Advantages of Self Deception

A certain degree of self deception is critical when it comes to maintaining a romantic relationship.

Potential problems exist in all close relationships (see relational problems). People, who put the best possible spin on things, usually handle problems better.

Self deception is useful because it allows people to ignore everyday mistakes, flaws, and failures. Self deception allows people to see “the best” in a spouse or partner, even when “the best” may not be there (see love is blind).

Holding such positive illusions helps make a relationship work (see denial makes the world go round).

All of the evidence shows that people who are positively self-deceptive about their romantic partners have more satisfying and longer lasting relationships (see Krebs & Denton; Murray; Murray & Holms; Simpson, Ickes & Blackstone).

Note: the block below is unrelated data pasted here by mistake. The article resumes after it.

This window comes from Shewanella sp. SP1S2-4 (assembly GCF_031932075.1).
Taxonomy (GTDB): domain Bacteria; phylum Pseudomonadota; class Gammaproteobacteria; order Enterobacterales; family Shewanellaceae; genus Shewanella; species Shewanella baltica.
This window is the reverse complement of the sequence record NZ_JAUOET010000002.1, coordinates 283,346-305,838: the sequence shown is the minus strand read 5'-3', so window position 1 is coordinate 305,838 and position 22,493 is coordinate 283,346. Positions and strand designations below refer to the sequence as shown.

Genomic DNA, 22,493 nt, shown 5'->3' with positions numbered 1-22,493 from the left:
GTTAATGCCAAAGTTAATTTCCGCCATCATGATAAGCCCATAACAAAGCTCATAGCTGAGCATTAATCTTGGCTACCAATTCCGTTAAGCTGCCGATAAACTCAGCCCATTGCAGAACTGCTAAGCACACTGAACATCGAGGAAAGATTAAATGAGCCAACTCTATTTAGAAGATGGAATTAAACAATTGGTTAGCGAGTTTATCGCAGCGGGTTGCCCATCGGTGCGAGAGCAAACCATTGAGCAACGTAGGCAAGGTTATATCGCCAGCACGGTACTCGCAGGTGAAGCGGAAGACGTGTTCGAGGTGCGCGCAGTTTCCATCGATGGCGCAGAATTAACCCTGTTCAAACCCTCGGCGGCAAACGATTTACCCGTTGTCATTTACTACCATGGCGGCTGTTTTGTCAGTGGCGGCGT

Or think of it this way:
Who would you want to be in a relationship with?
Someone who is slightly delusional and thinks that you are the BEST person around?
Or someone who sees your every flaw and mistake?

People who see the world more clearly, are less happy and satisfied than individuals who engage in positive self deception.

In fact, depression is often linked to more accurate social perception (see Ackermann & DeRubeis; Sweeney, Anderson, & Bailey). People who are clinically depressed have a better read on situations than non-depressed individuals. But, this accurate social perception comes with a cost – negative feelings, cynicism and despair (see for review, Krebs and Denton).

Simply put, people who do not engage in positive self deception are difficult to deal with in a close relationship. Such individuals are more likely to focus mistakes and dwell on problems.

As such, lying to one’s self, to a certain extent, is useful when it comes to love and romance.

Self deception helps couples cope with life’s problems, it helps people maintain a positive self-concept, and it helps romantic partners get along better.